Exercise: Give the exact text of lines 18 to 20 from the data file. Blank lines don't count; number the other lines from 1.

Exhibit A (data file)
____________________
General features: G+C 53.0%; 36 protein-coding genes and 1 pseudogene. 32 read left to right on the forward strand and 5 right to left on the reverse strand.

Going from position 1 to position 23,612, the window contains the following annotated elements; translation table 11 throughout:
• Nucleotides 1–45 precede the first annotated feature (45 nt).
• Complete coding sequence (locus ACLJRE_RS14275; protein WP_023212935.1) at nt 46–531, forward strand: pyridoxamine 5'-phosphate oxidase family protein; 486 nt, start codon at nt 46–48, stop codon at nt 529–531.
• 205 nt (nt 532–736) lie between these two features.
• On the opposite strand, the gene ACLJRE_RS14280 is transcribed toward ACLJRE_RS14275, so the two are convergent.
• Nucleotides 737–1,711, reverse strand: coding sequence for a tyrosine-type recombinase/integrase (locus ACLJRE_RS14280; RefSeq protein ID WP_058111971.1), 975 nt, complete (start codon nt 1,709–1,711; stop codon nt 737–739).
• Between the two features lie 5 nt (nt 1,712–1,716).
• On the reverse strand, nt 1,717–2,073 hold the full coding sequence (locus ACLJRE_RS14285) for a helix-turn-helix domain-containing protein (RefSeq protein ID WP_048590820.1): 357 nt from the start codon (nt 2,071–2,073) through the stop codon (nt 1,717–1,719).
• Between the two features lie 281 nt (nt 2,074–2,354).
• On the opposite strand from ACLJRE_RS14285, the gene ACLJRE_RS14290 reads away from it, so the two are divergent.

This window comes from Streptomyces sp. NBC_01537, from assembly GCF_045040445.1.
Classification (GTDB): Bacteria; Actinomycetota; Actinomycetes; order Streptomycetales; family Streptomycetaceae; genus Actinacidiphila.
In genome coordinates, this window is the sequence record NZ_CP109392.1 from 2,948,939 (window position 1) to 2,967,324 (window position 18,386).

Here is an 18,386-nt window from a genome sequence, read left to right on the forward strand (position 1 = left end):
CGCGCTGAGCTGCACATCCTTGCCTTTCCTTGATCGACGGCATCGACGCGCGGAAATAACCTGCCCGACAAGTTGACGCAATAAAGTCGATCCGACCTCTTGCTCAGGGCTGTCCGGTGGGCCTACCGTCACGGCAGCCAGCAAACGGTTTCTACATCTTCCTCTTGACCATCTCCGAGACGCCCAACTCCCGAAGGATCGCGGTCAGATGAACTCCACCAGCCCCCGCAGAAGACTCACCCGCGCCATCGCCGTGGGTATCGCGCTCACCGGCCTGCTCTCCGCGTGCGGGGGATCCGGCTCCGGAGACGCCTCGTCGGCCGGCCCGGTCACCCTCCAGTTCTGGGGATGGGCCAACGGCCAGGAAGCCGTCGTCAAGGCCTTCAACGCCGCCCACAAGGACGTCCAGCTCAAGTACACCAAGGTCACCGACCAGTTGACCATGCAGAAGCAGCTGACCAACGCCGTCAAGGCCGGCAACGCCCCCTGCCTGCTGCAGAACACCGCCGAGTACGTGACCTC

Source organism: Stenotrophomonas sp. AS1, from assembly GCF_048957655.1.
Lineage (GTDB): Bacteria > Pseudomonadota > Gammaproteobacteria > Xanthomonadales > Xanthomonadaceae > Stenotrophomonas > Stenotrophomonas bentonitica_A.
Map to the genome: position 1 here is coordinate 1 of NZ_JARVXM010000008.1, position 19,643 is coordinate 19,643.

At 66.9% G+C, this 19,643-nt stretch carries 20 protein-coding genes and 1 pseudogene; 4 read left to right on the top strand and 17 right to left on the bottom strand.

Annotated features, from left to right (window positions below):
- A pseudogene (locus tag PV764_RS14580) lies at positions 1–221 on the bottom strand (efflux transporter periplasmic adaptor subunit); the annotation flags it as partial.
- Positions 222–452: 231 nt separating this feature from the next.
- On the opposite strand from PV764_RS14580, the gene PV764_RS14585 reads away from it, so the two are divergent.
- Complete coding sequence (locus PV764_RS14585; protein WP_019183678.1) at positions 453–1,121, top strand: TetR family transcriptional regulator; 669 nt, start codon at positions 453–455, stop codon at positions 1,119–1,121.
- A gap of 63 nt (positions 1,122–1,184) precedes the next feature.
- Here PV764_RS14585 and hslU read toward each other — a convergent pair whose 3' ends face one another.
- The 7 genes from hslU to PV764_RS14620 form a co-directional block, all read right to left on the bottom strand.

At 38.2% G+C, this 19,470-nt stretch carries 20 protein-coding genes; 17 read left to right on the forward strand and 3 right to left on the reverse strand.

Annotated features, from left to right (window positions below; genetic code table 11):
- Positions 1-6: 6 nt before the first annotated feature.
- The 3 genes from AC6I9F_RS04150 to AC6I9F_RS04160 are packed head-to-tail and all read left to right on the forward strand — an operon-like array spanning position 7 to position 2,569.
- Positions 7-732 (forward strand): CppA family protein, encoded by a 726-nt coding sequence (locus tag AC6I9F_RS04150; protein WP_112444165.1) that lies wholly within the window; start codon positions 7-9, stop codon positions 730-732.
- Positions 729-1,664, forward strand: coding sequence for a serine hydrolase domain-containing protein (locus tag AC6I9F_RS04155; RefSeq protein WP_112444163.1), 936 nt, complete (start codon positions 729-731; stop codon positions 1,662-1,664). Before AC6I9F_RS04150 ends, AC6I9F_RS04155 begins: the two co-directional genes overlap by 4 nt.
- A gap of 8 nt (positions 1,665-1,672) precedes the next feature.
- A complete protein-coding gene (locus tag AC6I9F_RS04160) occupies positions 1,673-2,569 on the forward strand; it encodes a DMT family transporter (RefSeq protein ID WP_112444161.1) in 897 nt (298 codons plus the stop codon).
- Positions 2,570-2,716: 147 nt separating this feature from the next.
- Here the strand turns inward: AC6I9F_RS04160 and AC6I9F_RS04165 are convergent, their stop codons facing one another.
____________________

Lineage (GTDB): Bacteria > Pseudomonadota > Gammaproteobacteria > Xanthomonadales > Xanthomonadaceae > Stenotrophomonas > Stenotrophomonas bentonitica_A.
Map to the genome: position 1 here is coordinate 1 of NZ_JARVXM010000008.1, position 19,643 is coordinate 19,643.

At 66.9% G+C, this 19,643-nt stretch carries 20 protein-coding genes and 1 pseudogene; 4 read left to right on the top strand and 17 right to left on the bottom strand.